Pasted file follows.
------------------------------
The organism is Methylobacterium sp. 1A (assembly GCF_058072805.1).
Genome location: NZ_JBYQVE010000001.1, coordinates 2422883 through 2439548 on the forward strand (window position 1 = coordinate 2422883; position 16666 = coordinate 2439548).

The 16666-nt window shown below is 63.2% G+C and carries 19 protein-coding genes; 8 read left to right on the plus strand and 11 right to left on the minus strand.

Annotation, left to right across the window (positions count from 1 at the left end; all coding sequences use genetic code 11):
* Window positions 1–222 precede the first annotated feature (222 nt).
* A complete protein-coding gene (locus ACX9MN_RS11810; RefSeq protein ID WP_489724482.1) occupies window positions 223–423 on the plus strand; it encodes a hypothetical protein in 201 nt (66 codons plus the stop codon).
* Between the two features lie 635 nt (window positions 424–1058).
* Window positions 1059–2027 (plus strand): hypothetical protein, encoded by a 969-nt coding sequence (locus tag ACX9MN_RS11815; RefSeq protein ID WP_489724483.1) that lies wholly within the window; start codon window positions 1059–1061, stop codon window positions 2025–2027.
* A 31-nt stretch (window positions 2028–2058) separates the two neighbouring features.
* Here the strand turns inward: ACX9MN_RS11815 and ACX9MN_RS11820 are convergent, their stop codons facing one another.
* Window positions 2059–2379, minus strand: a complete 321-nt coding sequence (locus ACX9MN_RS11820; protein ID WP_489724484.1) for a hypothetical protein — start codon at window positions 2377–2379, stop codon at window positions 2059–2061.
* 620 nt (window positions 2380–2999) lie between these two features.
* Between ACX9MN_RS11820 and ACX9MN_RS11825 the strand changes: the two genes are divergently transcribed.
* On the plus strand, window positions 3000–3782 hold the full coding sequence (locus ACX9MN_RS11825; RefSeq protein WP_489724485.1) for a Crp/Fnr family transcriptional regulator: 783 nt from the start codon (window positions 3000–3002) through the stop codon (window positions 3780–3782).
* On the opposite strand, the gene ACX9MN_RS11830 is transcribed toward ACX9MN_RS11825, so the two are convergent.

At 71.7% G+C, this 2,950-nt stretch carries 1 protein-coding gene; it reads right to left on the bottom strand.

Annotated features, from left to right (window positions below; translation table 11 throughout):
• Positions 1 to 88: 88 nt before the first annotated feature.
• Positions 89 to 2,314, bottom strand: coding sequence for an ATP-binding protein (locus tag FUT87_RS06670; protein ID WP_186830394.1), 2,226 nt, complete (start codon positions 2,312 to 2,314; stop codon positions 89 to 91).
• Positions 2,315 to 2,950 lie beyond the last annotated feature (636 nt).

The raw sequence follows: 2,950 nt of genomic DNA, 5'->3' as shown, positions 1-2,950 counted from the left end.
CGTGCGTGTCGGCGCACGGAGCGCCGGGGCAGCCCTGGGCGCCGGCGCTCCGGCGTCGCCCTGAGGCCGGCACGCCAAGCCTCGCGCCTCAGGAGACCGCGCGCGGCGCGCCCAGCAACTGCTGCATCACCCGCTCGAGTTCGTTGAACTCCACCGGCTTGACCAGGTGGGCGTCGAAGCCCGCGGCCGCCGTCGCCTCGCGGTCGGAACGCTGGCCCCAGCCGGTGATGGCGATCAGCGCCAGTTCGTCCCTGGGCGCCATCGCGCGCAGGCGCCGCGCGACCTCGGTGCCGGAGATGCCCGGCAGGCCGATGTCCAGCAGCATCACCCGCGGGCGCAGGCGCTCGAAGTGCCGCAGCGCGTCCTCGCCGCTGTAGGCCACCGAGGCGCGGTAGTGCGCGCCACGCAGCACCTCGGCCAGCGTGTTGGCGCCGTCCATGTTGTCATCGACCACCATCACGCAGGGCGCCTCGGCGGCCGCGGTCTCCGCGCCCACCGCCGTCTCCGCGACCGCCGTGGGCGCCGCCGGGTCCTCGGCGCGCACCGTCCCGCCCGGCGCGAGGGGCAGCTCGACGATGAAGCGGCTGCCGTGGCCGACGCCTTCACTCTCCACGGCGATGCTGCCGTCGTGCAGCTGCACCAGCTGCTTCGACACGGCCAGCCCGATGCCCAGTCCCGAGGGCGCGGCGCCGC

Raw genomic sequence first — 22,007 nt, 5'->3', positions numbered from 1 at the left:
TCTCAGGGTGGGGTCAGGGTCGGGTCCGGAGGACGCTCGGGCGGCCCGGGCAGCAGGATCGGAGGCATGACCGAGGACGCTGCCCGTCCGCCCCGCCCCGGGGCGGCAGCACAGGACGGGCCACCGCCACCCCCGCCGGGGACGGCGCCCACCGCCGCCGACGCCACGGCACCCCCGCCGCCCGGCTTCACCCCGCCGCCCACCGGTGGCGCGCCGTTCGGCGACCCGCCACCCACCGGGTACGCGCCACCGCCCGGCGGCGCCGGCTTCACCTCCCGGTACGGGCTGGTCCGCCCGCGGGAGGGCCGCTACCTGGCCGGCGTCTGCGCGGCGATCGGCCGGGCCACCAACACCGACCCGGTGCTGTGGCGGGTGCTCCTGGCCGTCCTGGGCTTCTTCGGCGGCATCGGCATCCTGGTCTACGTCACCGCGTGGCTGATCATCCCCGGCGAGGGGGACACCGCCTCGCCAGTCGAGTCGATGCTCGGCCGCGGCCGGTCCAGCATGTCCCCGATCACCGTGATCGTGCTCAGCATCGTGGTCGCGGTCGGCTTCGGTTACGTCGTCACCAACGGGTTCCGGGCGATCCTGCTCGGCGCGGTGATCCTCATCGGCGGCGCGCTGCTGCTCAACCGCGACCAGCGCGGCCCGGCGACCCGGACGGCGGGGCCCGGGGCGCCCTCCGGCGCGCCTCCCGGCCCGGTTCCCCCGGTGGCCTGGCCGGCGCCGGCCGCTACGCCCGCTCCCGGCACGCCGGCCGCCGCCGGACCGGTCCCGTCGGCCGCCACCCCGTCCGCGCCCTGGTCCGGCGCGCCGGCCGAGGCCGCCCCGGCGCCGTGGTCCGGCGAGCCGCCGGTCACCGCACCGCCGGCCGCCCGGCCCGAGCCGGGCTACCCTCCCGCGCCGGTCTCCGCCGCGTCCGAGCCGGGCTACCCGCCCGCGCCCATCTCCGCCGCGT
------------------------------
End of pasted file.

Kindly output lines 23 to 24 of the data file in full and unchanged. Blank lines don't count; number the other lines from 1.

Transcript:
Raw genomic sequence first — 22,007 nt, 5'->3', positions numbered from 1 at the left:
TCTCAGGGTGGGGTCAGGGTCGGGTCCGGAGGACGCTCGGGCGGCCCGGGCAGCAGGATCGGAGGCATGACCGAGGACGCTGCCCGTCCGCCCCGCCCCGGGGCGGCAGCACAGGACGGGCCACCGCCACCCCCGCCGGGGACGGCGCCCACCGCCGCCGACGCCACGGCACCCCCGCCGCCCGGCTTCACCCCGCCGCCCACCGGTGGCGCGCCGTTCGGCGACCCGCCACCCACCGGGTACGCGCCACCGCCCGGCGGCGCCGGCTTCACCTCCCGGTACGGGCTGGTCCGCCCGCGGGAGGGCCGCTACCTGGCCGGCGTCTGCGCGGCGATCGGCCGGGCCACCAACACCGACCCGGTGCTGTGGCGGGTGCTCCTGGCCGTCCTGGGCTTCTTCGGCGGCATCGGCATCCTGGTCTACGTCACCGCGTGGCTGATCATCCCCGGCGAGGGGGACACCGCCTCGCCAGTCGAGTCGATGCTCGGCCGCGGCCGGTCCAGCATGTCCCCGATCACCGTGATCGTGCTCAGCATCGTGGTCGCGGTCGGCTTCGGTTACGTCGTCACCAACGGGTTCCGGGCGATCCTGCTCGGCGCGGTGATCCTCATCGGCGGCGCGCTGCTGCTCAACCGCGACCAGCGCGGCCCGGCGACCCGGACGGCGGGGCCCGGGGCGCCCTCCGGCGCGCCTCCCGGCCCGGTTCCCCCGGTGGCCTGGCCGGCGCCGGCCGCTACGCCCGCTCCCGGCACGCCGGCCGCCGCCGGACCGGTCCCGTCGGCCGCCACCCCGTCCGCGCCCTGGTCCGGCGCGCCGGCCGAGGCCGCCCCGGCGCCGTGGTCCGGCGAGCCGCCGGTCACCGCACCGCCGGCCGCCCGGCCCGAGCCGGGCTACCCTCCCGCGCCGGTCTCCGCCGCGTCCGAGCCGGGCTACCCGCCCGCGCCCATCTCCGCCGCGT